Willow O Waly is the song which is the recurring motif for the 1961 film The Innocents…
Haunting. Lilting. Lovely. Indeed.
Finders Keepers Records fairly recently released a version of it on 7″ vinyl as part of their Finders Kreepers series:
“Starting the series off on a good foot Finders Kreepers bring you a mysterious and beguiling piece of music that has enchanted and eluded fans of vintage horror for decades. A game changer for the new wave of British horror when it was originally released the most unnerving attribute of The Innocents was the recurring childlike song that haunted the corridors and gardens of a haunted house in between bursts of concrète effects and drones (made by an uncreditted Daphne Oram). A forerunner to a generation of lullaby lead horror scenes (such as Rosemary’s Baby and Profondo Rosso) whilst drawing comparison with other macabre music featuring minor maestros such as The Night Of The Hunter and The Wickerman, this song is an oft requested gem of a micro-genre which seldom passes through second hand record stores and bookshops undetected in its original vinyl form. Produced as an ambitious commercial tie-in for the release of the film in 1961 this elongated studio version sung by the lead Scottish born actress Isla Cameron (who many will also recognise as a prolific traditional folk singer on the early 60s) was casually marketed to a small audience of movie fans who perhaps liked the idea of bringing the ghost into their own house. This rare original studio version is one of the only ways to capture the short leading motif that has echoed, in limbo, through the consciousness of film enthusiasts for over five decades.”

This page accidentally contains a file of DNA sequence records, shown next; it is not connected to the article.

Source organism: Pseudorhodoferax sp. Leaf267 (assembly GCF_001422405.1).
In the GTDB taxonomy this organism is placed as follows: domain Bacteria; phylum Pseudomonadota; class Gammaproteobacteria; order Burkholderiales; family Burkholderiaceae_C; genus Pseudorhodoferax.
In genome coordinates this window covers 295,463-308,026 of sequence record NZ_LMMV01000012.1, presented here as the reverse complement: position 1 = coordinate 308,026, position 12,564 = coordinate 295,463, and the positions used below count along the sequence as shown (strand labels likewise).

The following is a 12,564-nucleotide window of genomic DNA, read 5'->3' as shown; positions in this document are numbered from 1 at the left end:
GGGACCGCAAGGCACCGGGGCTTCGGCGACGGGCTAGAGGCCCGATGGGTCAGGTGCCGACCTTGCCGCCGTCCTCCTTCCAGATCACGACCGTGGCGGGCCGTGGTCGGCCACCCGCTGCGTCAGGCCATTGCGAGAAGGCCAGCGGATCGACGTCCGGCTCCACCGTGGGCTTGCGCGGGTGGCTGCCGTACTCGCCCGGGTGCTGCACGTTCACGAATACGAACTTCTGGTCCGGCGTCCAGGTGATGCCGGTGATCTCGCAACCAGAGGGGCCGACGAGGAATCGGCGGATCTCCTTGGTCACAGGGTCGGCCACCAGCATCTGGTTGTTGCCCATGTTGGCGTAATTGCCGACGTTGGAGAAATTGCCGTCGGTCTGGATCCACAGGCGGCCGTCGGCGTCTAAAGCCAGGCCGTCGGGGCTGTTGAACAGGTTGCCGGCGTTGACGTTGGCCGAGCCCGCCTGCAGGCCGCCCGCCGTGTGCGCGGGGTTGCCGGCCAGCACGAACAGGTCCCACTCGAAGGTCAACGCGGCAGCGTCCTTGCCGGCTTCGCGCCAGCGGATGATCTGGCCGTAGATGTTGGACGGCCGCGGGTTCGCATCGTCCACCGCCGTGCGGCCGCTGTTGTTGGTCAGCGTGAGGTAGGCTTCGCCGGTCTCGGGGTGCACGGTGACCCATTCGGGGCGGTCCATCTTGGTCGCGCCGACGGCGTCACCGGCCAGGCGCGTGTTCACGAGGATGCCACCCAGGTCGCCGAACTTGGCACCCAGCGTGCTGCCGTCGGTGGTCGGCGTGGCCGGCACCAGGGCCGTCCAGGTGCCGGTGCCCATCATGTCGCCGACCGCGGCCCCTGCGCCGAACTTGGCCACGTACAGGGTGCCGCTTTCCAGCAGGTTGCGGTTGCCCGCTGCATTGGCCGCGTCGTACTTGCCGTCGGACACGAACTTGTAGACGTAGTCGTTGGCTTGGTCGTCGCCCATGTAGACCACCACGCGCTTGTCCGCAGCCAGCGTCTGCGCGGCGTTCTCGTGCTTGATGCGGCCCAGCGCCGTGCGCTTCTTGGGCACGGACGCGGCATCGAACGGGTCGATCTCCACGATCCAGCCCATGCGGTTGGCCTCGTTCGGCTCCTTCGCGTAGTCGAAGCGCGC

Ah, re-reading that piece helps makes sense of something that I thought when I recently watched the film: that the music/sounds which accompanied Willow O Waly were curiously experimental sounding, so it’s not a suprise to see that they were created by a pioneer of electronic music (see Daphne Oram here).
As an aside, I’m still mildly annoyed with myself for missing a talk that Martin Stephen, the main male child actor from The Innocents gave which I had the change to go to. ‘Twould have been interesting I expect and something of a rarity to hear him talking about such things as after appearing in The Innocents, The Hellfire Club, Village Of The Damned, the Nigel Kneale penned The Witches etc he gave up acting at 18.
John Wyndham’s book The Midwich Cuckoos on which Village Of The Damned was based was one of the earliest pieces of adult science fiction I read and has been mentioned in these pages before, see Day #46) borrowed from the shelves of books that ran round most of the side of one of the two classrooms in the small country school I attended at the time… the final page or so was missing and so the end was a mystery for a fair while.
The unsettling visions of Mr Wyndham’s fiction seems to have stayed with me somewhat over the years and keeps cropping up around these parts… I think I may have to be a-returning to such things in a more indepth manner during the journey of this year in the country…